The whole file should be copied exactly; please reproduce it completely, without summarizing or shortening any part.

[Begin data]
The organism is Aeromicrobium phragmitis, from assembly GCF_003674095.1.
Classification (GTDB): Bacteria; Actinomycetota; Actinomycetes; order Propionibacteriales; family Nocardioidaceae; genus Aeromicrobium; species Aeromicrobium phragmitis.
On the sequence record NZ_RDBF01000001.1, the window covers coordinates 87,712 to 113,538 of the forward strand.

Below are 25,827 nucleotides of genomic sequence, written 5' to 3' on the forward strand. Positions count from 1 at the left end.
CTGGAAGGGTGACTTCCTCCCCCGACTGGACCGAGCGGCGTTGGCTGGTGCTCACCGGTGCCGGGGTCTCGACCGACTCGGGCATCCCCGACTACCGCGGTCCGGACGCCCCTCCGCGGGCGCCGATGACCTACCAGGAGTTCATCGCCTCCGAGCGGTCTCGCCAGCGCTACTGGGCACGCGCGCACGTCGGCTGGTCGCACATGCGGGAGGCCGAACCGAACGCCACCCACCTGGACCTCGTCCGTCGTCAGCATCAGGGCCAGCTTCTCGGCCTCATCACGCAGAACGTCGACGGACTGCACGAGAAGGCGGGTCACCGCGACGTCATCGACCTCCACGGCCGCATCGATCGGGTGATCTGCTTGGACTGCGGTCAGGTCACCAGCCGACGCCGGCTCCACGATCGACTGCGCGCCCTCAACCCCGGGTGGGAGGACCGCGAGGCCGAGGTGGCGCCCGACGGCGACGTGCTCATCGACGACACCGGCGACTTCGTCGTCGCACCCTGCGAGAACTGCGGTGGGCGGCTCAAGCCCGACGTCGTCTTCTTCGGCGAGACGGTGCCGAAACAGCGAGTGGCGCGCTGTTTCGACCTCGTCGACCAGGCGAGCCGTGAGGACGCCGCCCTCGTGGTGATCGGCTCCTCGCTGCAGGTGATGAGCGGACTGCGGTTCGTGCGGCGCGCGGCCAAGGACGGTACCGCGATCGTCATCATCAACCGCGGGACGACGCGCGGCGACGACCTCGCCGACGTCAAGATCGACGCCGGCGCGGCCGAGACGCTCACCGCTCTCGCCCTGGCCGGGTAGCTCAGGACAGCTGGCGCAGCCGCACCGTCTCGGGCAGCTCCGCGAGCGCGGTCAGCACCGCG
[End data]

The organism is Aeromicrobium phragmitis, from assembly GCF_003674095.1.
Classification (GTDB): Bacteria; Actinomycetota; Actinomycetes; order Propionibacteriales; family Nocardioidaceae; genus Aeromicrobium; species Aeromicrobium phragmitis.
On the sequence record NZ_RDBF01000001.1, the window covers coordinates 87,712 to 113,538 of the forward strand.

Below are 25,827 nucleotides of genomic sequence, written 5' to 3' on the forward strand. Positions count from 1 at the left end.
CTGGAAGGGTGACTTCCTCCCCCGACTGGACCGAGCGGCGTTGGCTGGTGCTCACCGGTGCCGGGGTCTCGACCGACTCGGGCATCCCCGACTACCGCGGTCCGGACGCCCCTCCGCGGGCGCCGATGACCTACCAGGAGTTCATCGCCTCCGAGCGGTCTCGCCAGCGCTACTGGGCACGCGCGCACGTCGGCTGGTCGCACATGCGGGAGGCCGAACCGAACGCCACCCACCTGGACCTCGTCCGTCGTCAGCATCAGGGCCAGCTTCTCGGCCTCATCACGCAGAACGTCGACGGACTGCACGAGAAGGCGGGTCACCGCGACGTCATCGACCTCCACGGCCGCATCGATCGGGTGATCTGCTTGGACTGCGGTCAGGTCACCAGCCGACGCCGGCTCCACGATCGACTGCGCGCCCTCAACCCCGGGTGGGAGGACCGCGAGGCCGAGGTGGCGCCCGACGGCGACGTGCTCATCGACGACACCGGCGACTTCGTCGTCGCACCCTGCGAGAACTGCGGTGGGCGGCTCAAGCCCGACGTCGTCTTCTTCGGCGAGACGGTGCCGAAACAGCGAGTGGCGCGCTGTTTCGACCTCGTCGACCAGGCGAGCCGTGAGGACGCCGCCCTCGTGGTGATCGGCTCCTCGCTGCAGGTGATGAGCGGACTGCGGTTCGTGCGGCGCGCGGCCAAGGACGGTACCGCGATCGTCATCATCAACCGCGGGACGACGCGCGGCGACGACCTCGCCGACGTCAAGATCGACGCCGGCGCGGCCGAGACGCTCACCGCTCTCGCCCTGGCCGGGTAGCTCAGGACAGCTGGCGCAGCCGCACCGTCTCGGGCAGCTCCGCGAGCGCGGTCAGCACCGCG